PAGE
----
These five gins not only add something different to the classic negroni cocktail, they elevate it to new heights. Switch out your usual juniper juice for one of these masterpieces and see how your negroni transforms.
With cocktails, there’s a golden rule of three that most great drinks follow: spirit, sweet and bitter. Together these elements create balance, and the negroni – with it’s equal parts gin, vermouth and Campari – has that in spades.
But with so many gins around, there are myriad ways of changing the flavour, look and feel of this excellent cocktail.
Here are 5 of our favourites.
5 gins to mix up your negroni
We’ve chosen these five gins because they all offer something unique, but the basic negroni recipe is infinitely adjustable.
A different vermouth, more Campari, a splash of soda on top to create a spritz… your options are only limited by your imagination. And your bar stock!
Stone Pine Orange Blossom Gin
This remarkable Aussie gin from Stone Pine in Bathurst NSW is one of our favourites. Juniper forward but with a delicious floral background, this gin in a negroni is amazing. There’s even a slight savoury note at the end.
The distiller Ian Glen forages the orange blossoms from trees in the Western Plains near his distillery and includes native botanicals like pink finger limes and lemon myrtle to amp up the citrus.
Get your Stone Pine Orange Blossom Gin here.
Bombay Sapphire Sunset special edition gin
New to the Australian market, Bombay Sapphire’s Sunset gin is less grassy and a little spicier than the regular one.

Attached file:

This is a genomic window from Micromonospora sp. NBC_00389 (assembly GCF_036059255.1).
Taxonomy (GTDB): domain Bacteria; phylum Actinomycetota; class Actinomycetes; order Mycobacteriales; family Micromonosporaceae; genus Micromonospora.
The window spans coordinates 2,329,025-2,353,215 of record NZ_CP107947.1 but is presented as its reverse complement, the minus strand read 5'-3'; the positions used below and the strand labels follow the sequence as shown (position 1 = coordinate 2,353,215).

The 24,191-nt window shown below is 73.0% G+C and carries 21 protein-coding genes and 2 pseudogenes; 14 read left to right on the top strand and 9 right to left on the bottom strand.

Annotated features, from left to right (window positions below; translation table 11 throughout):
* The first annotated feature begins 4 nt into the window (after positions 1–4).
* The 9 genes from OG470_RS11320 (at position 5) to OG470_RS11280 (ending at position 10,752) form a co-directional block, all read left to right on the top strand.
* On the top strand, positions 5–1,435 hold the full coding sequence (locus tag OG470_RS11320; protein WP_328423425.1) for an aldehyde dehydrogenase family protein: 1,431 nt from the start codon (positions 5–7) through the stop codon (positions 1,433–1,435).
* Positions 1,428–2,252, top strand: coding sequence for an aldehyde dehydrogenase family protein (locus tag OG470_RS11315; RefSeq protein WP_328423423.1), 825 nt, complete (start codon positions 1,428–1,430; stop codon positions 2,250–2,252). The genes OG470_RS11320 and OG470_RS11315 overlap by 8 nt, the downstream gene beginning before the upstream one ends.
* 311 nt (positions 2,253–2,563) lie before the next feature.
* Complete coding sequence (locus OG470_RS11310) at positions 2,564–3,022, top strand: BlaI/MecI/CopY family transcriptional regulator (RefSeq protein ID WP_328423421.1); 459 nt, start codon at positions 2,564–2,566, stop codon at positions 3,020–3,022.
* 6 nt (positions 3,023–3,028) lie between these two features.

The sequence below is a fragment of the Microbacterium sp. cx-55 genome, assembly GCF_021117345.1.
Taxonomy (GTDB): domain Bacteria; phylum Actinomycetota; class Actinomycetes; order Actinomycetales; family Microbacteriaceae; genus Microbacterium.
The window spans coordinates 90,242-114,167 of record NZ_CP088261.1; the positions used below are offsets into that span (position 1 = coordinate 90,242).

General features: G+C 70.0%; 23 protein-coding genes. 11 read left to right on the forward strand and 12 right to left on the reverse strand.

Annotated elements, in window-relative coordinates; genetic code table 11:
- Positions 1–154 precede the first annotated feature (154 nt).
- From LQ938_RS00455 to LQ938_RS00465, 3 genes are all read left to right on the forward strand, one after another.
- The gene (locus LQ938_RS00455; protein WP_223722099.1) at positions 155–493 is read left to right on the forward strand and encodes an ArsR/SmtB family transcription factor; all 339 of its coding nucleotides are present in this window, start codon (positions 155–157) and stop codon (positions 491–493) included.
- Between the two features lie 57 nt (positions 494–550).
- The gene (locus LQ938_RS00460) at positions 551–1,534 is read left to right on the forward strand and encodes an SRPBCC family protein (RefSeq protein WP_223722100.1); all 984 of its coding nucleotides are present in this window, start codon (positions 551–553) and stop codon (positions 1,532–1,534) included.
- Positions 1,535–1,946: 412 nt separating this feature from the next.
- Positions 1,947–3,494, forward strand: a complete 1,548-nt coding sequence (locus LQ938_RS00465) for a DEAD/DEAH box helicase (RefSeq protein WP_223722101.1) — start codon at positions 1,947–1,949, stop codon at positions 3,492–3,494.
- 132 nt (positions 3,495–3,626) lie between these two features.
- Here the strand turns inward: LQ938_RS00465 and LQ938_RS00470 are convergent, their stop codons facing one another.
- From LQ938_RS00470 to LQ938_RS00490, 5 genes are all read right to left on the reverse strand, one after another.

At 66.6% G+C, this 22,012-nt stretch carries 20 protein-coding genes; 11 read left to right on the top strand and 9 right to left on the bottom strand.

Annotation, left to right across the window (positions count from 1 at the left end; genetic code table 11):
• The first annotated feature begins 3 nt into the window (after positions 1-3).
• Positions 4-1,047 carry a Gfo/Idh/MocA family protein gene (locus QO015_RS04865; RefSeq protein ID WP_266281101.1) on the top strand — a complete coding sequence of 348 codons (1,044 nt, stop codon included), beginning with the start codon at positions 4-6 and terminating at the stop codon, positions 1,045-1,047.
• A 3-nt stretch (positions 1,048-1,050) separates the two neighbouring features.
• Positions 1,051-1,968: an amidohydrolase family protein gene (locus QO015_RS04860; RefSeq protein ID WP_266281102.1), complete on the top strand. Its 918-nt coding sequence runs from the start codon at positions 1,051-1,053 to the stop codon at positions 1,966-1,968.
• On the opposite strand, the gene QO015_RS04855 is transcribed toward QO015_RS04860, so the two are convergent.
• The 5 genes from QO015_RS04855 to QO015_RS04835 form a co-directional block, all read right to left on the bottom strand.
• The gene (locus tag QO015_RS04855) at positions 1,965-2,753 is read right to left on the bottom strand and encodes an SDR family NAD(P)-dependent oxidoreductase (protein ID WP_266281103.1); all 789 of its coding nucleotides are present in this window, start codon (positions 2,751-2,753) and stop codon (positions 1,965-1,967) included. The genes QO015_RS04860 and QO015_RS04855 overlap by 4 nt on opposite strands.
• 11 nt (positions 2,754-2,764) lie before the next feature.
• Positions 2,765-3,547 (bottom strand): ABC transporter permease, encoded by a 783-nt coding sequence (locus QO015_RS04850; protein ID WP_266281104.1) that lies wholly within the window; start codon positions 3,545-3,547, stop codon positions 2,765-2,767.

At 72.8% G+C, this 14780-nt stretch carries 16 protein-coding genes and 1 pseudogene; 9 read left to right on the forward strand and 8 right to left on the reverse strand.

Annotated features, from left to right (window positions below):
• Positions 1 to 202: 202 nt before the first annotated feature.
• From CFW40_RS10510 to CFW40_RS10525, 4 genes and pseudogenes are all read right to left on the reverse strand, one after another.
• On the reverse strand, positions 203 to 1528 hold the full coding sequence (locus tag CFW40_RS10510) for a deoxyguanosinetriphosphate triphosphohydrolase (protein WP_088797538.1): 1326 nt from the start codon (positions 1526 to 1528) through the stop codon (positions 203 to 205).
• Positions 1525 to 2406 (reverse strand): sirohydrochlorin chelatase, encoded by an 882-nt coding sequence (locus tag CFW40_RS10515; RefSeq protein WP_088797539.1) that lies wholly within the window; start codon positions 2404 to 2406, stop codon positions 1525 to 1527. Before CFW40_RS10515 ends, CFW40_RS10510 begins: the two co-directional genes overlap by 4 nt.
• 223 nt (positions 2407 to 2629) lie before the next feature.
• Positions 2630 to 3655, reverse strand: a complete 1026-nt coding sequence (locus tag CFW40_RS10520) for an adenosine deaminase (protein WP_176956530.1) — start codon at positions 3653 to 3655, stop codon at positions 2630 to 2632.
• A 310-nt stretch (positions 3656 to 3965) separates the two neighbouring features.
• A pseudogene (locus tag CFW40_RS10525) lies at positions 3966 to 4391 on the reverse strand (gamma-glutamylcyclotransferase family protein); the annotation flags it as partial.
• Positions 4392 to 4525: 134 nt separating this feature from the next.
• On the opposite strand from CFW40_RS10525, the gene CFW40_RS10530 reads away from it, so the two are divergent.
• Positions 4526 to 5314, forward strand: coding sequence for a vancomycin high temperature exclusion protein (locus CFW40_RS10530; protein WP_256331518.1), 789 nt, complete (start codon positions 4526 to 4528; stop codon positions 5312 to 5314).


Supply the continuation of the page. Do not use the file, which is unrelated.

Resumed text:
In a negroni, this gin’s mandarin peel and white cardamon play really well with the Campari, and the mellow turmeric works with the red vermouth, all to create a delicious cocktail.
Get your Bombay Sapphire Sunset at BWS or Dan’s here.
Hayman’s Sloe Gin
A true spirit of the English winter, making sloe gin is a labour of love. Sloe bushes have huge spikes to protect the little blue berries, but it’s worth the effort.
In a negroni, the sharp yet somehow sweet edge to Hayman’s classic dry gin adds a wonderful dimension.
Get your Hayman’s Sloe Gin in bottle shops nationally.
If you want an excellent Aussie sloe gin, get yourself a bottle of Brookie’s here.
Prohibition Shiraz Barrel Gin
There’s barrel-aged gin and then there’s this stroke of genius. Prohibition have used ex-bourbon barrels that were then used for Barossa Shiraz to age their whopping 60%ABV gin.
It’s not only given the spirit a beautiful amber glow but also an earthy, fruity flavour. In a negroni, Shiraz Barrel Gin adds so many levels it’s almost a different drink, and the higher alcohol content changes the texture too.
Buy your Prohibition Shiraz Barrel Gin in its beautiful bottle here.
Warner’s Rhubarb Gin
Husband-and-wife distillers Tom and Tina Warner from the Midlands in the UK were really the first to bring out a pink gin.
Their Rhubarb Gin shook the gin world to its foundations, especially because the colouring comes from the use of fresh rhubarb juice in the distilling process.
It gives the gin a sharp refreshing tang, and in a negroni you’ll find it elevates the herbaceous element of the Campari and pushes back against the vermouth well too.
Get your Warner’s Rhubarb Gin here.
Negronis are a lot of fun to play around with and it just shows how altering one element can change this drink so much.
In fact, swapping one ingredient out of this harmonious trio for something else is a neat trick to creating other cocktails completely.
Check out our cheat’s guide to cocktail making and our free downloadable here.